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This week’s Genre of the Week, presented by the Files that is in connection with English and life in Germany, had to take a moment of pause- and for a good reason. Germany lost a literary great yesterday (13 April, 2015)- a controversial one but one of the key pillars representing literature in modern German history after 1945, and one who will have his place in the top 20 of all German writing greats. In its place, the Files would like to pay homage to this particular writer, who passed away peacefully in Lübeck at the age of 87.

Günter Grass was one of the very first literary greats I was introduced to in my college German classes at my alma mater, Concordia College in Moorhead, Minnesota, when I studied German in the late 1990s. At that time I was taken aback because I had expected the teachers to introduce more popular German literary greats that we could associate ourselves with German culture and history, such as Erich Kästner, the Grimm brothers, and Wolfgang Goethe. But on hindsight, the decision of bringing him in the limelight was perhaps the best ones the teachers ever made, for Mr. Grass represented one of the children rising from the ashes of the fallen National Socialist Reich, one of many who engineered the reinvention of the Bundesrepublik through his writing and participation in discussions on the political and literary platforms, and one of many who through his experiences in his youth during the Nazi era and subsequentially, World War II, as well as a young man who was part of the reconstruction process in Germany, brought forth many lessons from Germany’s past that we, as the majority of a fast-moving society- have remembered some but forgotten the rest.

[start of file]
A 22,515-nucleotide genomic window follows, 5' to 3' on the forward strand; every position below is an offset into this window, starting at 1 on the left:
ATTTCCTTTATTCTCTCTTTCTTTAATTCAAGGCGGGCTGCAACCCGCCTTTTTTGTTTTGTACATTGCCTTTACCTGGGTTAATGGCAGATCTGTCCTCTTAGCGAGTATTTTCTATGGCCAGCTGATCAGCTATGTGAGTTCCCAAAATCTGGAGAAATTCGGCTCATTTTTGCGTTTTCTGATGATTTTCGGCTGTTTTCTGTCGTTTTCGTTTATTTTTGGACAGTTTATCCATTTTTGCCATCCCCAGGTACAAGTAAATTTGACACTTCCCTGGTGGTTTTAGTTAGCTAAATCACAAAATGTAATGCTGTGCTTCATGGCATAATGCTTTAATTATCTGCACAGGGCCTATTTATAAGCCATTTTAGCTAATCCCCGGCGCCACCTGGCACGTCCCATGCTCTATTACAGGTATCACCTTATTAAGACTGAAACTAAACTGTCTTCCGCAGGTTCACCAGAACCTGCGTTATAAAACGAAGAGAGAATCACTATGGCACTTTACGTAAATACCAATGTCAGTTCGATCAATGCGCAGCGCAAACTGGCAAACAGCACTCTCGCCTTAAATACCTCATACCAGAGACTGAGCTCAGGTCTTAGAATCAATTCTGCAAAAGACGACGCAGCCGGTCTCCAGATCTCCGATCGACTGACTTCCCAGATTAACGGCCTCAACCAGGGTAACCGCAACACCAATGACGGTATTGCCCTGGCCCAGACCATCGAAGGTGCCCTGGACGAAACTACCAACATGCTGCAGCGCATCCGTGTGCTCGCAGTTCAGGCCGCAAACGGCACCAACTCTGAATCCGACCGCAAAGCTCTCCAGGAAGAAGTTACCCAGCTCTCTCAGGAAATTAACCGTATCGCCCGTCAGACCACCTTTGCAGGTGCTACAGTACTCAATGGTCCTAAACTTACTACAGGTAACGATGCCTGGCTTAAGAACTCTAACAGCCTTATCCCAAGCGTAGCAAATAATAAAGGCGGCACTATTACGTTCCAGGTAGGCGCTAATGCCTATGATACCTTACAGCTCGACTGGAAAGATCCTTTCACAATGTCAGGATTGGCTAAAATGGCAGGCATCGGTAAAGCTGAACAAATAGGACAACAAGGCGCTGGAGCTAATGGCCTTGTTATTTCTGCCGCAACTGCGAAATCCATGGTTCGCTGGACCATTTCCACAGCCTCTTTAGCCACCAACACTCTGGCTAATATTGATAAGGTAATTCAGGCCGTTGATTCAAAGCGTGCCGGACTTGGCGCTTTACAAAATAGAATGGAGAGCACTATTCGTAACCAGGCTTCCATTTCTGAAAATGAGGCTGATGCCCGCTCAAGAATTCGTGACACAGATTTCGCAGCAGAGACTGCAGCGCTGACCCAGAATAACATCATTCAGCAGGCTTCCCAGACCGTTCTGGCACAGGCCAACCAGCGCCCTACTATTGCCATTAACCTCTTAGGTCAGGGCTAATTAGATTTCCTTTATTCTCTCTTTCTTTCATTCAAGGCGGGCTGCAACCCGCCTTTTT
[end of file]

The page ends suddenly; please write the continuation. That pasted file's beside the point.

This includes the establishment and reestablishment of a nation and its effects on its people, as he described in his Danzig Trilogy, a set of novels built from 1959 to 1963 and whose book Tin Drum was converted into a film in 1979. Danzig was his place of birth and childhood, and Grass’ books looked at how the rise and fall of the Third Reich and Hitler’s tyranny brought out the worst among his people, splitting families into two (pro-Nazi vs pro-Slavic) and persecuting the minority, thus producing the scar of guilt that still lingers today, years after he wrote his works. Grass himself was initially opposed to German reunification fearing that a unified country would dominate the European landscape, thus rekindling German fears that he had experienced while growing up in Danzig.

Yet when talking about the reestablishment of the country, it does not come with obstacles that the people faced during this phase, as Grass wrote about in his books on My Century and Crabwalk. There, he described the persecutions that happened to the Germans after World War II as the country was being rebuilt. The historic fiction written in the two books were based on Grass’ experience and spurned discussions on the German question, where people were split up between those wanting to leave Germany behind and those who want to rebuild Germany and reinvent the country’s image, walking away from the nightmares of the past that happened during the Third Reich. This platform on the reinvention and recreation of Germany was later used in several films whose plot took place after 1945. Among them include  a German film released in 2013 entitled Schicksaljahre, a story about a family torn apart by The Third Reich and World War II, and was forced to rebuild after the war ended.